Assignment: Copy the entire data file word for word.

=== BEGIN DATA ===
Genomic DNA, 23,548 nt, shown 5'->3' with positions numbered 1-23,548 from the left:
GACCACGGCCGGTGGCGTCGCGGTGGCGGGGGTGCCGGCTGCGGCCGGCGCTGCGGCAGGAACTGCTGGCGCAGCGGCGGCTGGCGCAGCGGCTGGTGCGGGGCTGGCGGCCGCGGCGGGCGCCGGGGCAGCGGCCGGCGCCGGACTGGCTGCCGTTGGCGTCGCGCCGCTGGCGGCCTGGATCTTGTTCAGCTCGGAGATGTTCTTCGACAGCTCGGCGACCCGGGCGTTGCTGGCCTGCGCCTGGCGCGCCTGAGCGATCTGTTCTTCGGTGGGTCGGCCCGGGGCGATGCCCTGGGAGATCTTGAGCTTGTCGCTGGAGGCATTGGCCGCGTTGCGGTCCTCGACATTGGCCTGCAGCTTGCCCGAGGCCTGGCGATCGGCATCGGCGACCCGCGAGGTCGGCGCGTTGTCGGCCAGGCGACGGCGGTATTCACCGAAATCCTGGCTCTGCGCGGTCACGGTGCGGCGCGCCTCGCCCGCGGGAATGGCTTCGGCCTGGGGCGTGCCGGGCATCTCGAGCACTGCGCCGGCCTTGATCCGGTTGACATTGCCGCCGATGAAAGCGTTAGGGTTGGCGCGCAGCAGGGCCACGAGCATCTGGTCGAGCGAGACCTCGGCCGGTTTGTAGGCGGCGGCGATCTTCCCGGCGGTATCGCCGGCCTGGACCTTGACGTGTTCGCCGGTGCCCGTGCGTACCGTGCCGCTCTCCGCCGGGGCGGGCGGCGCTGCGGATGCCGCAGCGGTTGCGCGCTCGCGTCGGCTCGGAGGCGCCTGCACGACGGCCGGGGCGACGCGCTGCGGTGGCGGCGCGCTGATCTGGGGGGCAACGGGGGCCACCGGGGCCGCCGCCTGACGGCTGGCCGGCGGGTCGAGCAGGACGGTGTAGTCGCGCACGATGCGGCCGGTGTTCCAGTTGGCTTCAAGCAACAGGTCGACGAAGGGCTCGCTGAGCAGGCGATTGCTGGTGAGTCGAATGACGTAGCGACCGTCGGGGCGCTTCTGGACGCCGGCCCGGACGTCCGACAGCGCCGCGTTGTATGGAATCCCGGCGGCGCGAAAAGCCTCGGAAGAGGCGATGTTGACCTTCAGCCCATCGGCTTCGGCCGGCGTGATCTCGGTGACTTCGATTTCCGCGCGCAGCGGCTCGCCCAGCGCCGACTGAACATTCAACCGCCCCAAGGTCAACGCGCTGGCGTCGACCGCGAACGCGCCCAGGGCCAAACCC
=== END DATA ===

Genomic DNA, 23,548 nt, shown 5'->3' with positions numbered 1-23,548 from the left:
GACCACGGCCGGTGGCGTCGCGGTGGCGGGGGTGCCGGCTGCGGCCGGCGCTGCGGCAGGAACTGCTGGCGCAGCGGCGGCTGGCGCAGCGGCTGGTGCGGGGCTGGCGGCCGCGGCGGGCGCCGGGGCAGCGGCCGGCGCCGGACTGGCTGCCGTTGGCGTCGCGCCGCTGGCGGCCTGGATCTTGTTCAGCTCGGAGATGTTCTTCGACAGCTCGGCGACCCGGGCGTTGCTGGCCTGCGCCTGGCGCGCCTGAGCGATCTGTTCTTCGGTGGGTCGGCCCGGGGCGATGCCCTGGGAGATCTTGAGCTTGTCGCTGGAGGCATTGGCCGCGTTGCGGTCCTCGACATTGGCCTGCAGCTTGCCCGAGGCCTGGCGATCGGCATCGGCGACCCGCGAGGTCGGCGCGTTGTCGGCCAGGCGACGGCGGTATTCACCGAAATCCTGGCTCTGCGCGGTCACGGTGCGGCGCGCCTCGCCCGCGGGAATGGCTTCGGCCTGGGGCGTGCCGGGCATCTCGAGCACTGCGCCGGCCTTGATCCGGTTGACATTGCCGCCGATGAAAGCGTTAGGGTTGGCGCGCAGCAGGGCCACGAGCATCTGGTCGAGCGAGACCTCGGCCGGTTTGTAGGCGGCGGCGATCTTCCCGGCGGTATCGCCGGCCTGGACCTTGACGTGTTCGCCGGTGCCCGTGCGTACCGTGCCGCTCTCCGCCGGGGCGGGCGGCGCTGCGGATGCCGCAGCGGTTGCGCGCTCGCGTCGGCTCGGAGGCGCCTGCACGACGGCCGGGGCGACGCGCTGCGGTGGCGGCGCGCTGATCTGGGGGGCAACGGGGGCCACCGGGGCCGCCGCCTGACGGCTGGCCGGCGGGTCGAGCAGGACGGTGTAGTCGCGCACGATGCGGCCGGTGTTCCAGTTGGCTTCAAGCAACAGGTCGACGAAGGGCTCGCTGAGCAGGCGATTGCTGGTGAGTCGAATGACGTAGCGACCGTCGGGGCGCTTCTGGACGCCGGCCCGGACGTCCGACAGCGCCGCGTTGTATGGAATCCCGGCGGCGCGAAAAGCCTCGGAAGAGGCGATGTTGACCTTCAGCCCATCGGCTTCGGCCGGCGTGATCTCGGTGACTTCGATTTCCGCGCGCAGCGGCTCGCCCAGCGCCGACTGAACATTCAACCGCCCCAAGGTCAACGCGCTGGCGTCGACCGCGAACGCGCCCAGGGCCAAACCC